day. The cloudy skies, with their
menace of rain, did not seem to bo
heeded in the slightest degree and the
lnclosure devoted to pleasure-seekers
presented an inspiring spectacle. Tho
manifold fakirs appeared to be reap
ing a rich harvest of nickels and
dimes, and the main dining hall, with
a seating capacity of l,C0O, was filled
with a hungry mob for hours.
This being the last day of the fair,
everyone was out for tho best time
they could get. Most of them were
sure to get what they wanted In this
respect, for entertainments of all
kinds were to be found. Most of tho
immense throng preferred the horse
races, which were the best of the meet
ing. Fourteen mile heats were trotted
or paced on the track. The course was
poor and its condition was a serious
bar to faBt time. The first race of the
day was the fifth heat or the 2.40 trot,
continued from last night on account
of darkness. Dock, a local horse, got
one heat yesterday, and today had
no difficulty In securing two more,
thereby winning the race. The second
race was a special one, for 2.16 pacers,
this taking the place of the free-for-all,
which was called off, not being
filled. It was won by Carl Brown, a
Philadelphia side-wheeler. The next
in order was two attempts by Demo
cracy, a gray stallion, to lower the
track record. He did not succeed. The
first time he was paced by a running
mate, but did not like that company,
and the second mile he went alone.
The third race of the day was a trot
ting event for the 2.20 class and was
won by Agave, a New York state
mare. The fourth and last race of the
meeting was secured by George M.,
of Girardvllle, Pa.
The huge grand stand wa3 packed
to the roof by an enthusiastic crowd
during- tha racing. Between heats, the
same vaudeville programme was pre
sented from the stage opposite, with
the addition of come good vocal selec
tions by the Kingston Glea club.A de
scription of the races follows:
First Race (Concluded).
Fifth heat This was held over from yesterday
on account of darkness and was won handily
by Dock, v. ho vas in better shape from his rest.
Carl Van nas second and Pocono third. Valley
Boy and Tommy If, were ruled out at the end
of the heat for inability to capture any of the
lite heats.
Sixth heat The field of three was sent anay
to a poor start, Pocono being behind at least
four lengths when the word was given. Carl
Van went up in tho air at once and fell behind.
On the flrat round they were strung out, Dock
leading and I'ocono next. They wound up the
heat in this fashion, Carl being away behind.
2.10 class, trot or pace; mile heats; best three
in five; purse, $200.
Dock, br. h G. II. Wcllhcr,
Bloomsburg, Va 1 2 8 5 1 1
Pocono, br. g., J. W. Mather,
Rohrsburg, Pa 2 112 3 2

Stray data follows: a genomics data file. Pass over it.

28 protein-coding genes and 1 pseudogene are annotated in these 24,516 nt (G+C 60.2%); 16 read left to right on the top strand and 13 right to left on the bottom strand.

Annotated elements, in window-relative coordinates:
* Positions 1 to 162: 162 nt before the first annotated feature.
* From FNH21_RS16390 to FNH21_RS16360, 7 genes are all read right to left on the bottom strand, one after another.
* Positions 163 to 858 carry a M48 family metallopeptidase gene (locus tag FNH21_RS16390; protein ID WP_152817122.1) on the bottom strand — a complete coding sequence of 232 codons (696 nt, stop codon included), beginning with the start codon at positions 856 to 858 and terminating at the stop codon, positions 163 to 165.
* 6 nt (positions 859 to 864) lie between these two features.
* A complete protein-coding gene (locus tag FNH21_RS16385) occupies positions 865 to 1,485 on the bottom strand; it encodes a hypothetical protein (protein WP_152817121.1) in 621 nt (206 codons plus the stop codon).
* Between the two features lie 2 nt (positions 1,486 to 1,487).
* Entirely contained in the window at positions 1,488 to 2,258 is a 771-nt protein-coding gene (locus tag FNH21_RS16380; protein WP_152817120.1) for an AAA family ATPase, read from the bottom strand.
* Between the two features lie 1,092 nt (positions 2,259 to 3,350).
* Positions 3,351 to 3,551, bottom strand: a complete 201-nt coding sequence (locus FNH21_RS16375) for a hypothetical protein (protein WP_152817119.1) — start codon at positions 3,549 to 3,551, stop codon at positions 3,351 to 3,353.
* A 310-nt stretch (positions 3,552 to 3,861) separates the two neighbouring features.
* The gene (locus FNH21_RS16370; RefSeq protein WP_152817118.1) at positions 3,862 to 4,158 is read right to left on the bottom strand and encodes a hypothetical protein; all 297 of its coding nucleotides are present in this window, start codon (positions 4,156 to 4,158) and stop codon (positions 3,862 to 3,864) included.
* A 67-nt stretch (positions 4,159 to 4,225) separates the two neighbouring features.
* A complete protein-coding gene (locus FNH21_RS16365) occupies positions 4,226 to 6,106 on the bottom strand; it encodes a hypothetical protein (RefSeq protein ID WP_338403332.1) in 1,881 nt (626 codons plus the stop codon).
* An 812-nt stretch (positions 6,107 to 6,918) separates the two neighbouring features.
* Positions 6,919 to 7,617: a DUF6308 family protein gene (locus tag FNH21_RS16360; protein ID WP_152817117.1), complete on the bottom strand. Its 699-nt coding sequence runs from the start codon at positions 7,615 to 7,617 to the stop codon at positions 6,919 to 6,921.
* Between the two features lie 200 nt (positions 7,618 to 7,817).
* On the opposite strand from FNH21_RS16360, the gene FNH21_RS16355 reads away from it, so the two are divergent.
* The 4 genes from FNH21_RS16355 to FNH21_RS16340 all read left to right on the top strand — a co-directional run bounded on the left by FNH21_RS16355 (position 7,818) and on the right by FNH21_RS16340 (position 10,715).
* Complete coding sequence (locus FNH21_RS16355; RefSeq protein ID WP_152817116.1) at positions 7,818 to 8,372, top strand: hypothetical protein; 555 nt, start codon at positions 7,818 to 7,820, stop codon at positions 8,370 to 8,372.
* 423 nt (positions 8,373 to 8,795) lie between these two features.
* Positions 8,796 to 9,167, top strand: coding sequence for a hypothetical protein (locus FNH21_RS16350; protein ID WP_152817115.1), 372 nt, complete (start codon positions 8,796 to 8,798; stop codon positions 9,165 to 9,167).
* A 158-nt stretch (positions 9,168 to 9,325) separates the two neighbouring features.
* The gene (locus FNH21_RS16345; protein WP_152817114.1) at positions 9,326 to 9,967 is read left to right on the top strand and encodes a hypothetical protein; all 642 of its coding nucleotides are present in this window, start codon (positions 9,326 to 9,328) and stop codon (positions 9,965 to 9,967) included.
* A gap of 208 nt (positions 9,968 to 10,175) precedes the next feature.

Carl Van, in. g., W. A. Hartzcl,
Bloomsburg 4 3 2 1 2 3
Valley Boy, b. g., James Finlcy,
Wilburton, Pa 3 4 3 3 4 ro
Tommy II., h. g., O. II. Henry,
Berwick, Fa 5 5 4 i 0 ro
Second Race.
2.18 class, pacing, special; same condition's ;
purse, WOO.
First heat Thero were eight starters In the
special race, all named horses showing up, The
large field got away promptly nnd Carl Crown,
HI chard A. and Fizarro won plates In this or
der. Time of heat, 2.20',i.
Second heat It was necessary to score tlueo
times before the hows got away. At tho half
Call Brown and Sally Dciby were on almost
even terms, with the field well up and bunched.
Just before coming around for the finish at' the
head of the stretch, Sallic Derby, who was in
the lead broke, and came Iu in seunth place,
Carl Brown, May AVIlkcs and Richard A. coming
in order, well bunched. Time of heat, 2.18V4,
Third heat It only took two scoies to start
tills time, At tho half Carl Brown and May
Wilkes wer in the lead on even terms. The
finish was a splendid one, the first three horses
telnif only inches apart a they passed the stand
in this order; Carl Brown, May Wilkes and
l'izarro. Time, 2.21. Summary:
Carl Brown, br. g., Robert Grady, Phila
delphia 1 l 1
May Wilkes, b. m., J. S. Milbourn, Ches
ter, Pa 4 2 2
Richard A., b. g., R. K. Clocr, Punx-
sutawney. Pa 2 3 4
Tizarro, blk. m,, Withers & Ootseliall,
Reading, l'a. 3 4 3
Allanood, b, g,, M. L. Fcrrln, Pittston,
Fa S S 5
Ret Princeton, blk, g., William Carducll,
Huntingdon, l'a 6 0 6
Tinker, b, g,, If, S, Gorman, Scranton ,,7 8 1
bailie Derby, b, m., Irvm u. Gray,
Stormstown, Fa. .., 8 7 8
Time-2.20,j, 2.1S't. 2.21.
Third Race,
2.20 class, trotting; mile heals; best three in
five; purse, $350,
First heat Four starters out of nine named.
Lord Mlddleton drew tho pole, with Prince M,
second, Myopia third and Agave on the outside.